People of European descent form the bulk of the population in most of the temperate zones of the world – North America, Australia and New Zealand. The military successes of European imperialism are easy to explain; in many cases they were a matter of firearms against spears. But as Alfred Crosby maintains in this highly original and fascinating book, the Europeans' displacement and replacement of the native peoples in the temperate zones was more a matter of biology than of military conquest. European organisms had certain decisive advantages over their New World and Australian counterparts. The spread of European disease, flora and fauna went hand in hand with the growth of populations. Consequently, these imperialists became proprietors of the most important agricultural lands in the world. In the second edition, Crosby revisits his now classic work and again evaluates the global historical importance of European ecological expansion.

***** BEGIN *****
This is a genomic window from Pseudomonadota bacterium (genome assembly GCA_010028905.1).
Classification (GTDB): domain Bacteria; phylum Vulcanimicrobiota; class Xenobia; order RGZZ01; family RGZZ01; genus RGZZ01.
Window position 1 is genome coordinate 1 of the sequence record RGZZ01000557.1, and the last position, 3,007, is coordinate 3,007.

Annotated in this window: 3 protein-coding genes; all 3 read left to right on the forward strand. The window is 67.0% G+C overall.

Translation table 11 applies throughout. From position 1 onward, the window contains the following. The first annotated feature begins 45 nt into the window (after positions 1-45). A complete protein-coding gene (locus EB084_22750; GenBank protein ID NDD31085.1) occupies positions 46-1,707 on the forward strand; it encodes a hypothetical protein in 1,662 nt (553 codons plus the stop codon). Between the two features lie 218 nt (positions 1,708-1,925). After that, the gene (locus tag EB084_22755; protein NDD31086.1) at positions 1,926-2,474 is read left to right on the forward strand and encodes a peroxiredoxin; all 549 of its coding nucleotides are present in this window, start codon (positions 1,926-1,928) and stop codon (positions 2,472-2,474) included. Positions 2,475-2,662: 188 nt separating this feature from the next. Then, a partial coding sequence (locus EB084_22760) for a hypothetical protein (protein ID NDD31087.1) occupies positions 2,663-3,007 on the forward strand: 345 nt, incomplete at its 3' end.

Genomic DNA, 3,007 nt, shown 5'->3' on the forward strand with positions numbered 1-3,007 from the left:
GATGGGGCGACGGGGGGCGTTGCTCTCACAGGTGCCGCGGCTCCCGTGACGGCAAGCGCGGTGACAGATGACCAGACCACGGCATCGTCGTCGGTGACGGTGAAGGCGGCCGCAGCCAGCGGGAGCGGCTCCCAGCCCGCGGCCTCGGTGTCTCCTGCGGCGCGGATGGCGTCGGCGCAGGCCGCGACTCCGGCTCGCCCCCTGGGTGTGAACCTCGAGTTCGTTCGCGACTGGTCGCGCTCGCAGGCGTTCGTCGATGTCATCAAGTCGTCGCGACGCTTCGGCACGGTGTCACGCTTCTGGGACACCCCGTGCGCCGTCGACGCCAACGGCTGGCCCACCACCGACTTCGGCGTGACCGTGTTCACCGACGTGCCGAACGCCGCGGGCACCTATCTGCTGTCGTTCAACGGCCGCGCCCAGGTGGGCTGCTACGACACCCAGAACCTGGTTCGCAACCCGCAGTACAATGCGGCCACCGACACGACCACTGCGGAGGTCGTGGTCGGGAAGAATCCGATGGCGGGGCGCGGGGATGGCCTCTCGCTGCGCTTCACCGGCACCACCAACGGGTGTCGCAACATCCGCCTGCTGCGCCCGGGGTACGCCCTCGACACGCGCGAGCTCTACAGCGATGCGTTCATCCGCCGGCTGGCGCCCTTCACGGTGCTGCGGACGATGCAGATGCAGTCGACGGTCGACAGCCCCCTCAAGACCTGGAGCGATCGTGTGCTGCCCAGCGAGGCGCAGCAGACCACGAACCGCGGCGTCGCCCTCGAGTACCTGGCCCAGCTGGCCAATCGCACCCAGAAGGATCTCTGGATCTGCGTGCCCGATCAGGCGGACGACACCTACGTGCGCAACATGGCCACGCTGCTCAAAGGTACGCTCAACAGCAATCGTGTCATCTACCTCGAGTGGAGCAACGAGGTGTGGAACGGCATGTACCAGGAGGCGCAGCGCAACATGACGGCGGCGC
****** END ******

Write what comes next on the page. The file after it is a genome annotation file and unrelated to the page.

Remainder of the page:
2. Pangaea revisited, the Neolithic reconsidered
3. The Norse and the Crusaders
4. The Fortunate Isles
6. Within reach, beyond grasp
10. New Zealand
Reviews of the first edition:
"Crosby has unfolded with great power the wider biopolitics of our civilization."
"[This] book is important, and required reading for politicians worldwide [...] Nuclear war may be spectacular and a valid focus for our exertions, but ecological insouciance is even more dangerous because it is unspectacular, and it merits efforts to combat it as strenuous and urgent."
– The Guardian
"The biological bases of radically changing historical ecosystems must never be forgotten – and Crosby has made them intelligible as well as memorable."
– Natural History
"Crosby argues his case with vigour, authority and panache, summoning up examples and illustrations that are often as startling in their character as in their implications. Ecological Imperialism could not ask for a more lucid and stylish exponent."
– The Times Literary Supplement
"In telling his very readable story, Mr Crosby combines a historian's taste for colorful detail with a scientist's hunger for unifying and testable generalization [...] [He] shows that there is more to history than kings and battles, and more to ecology than fruits and nuts."
– The Wall Street Journal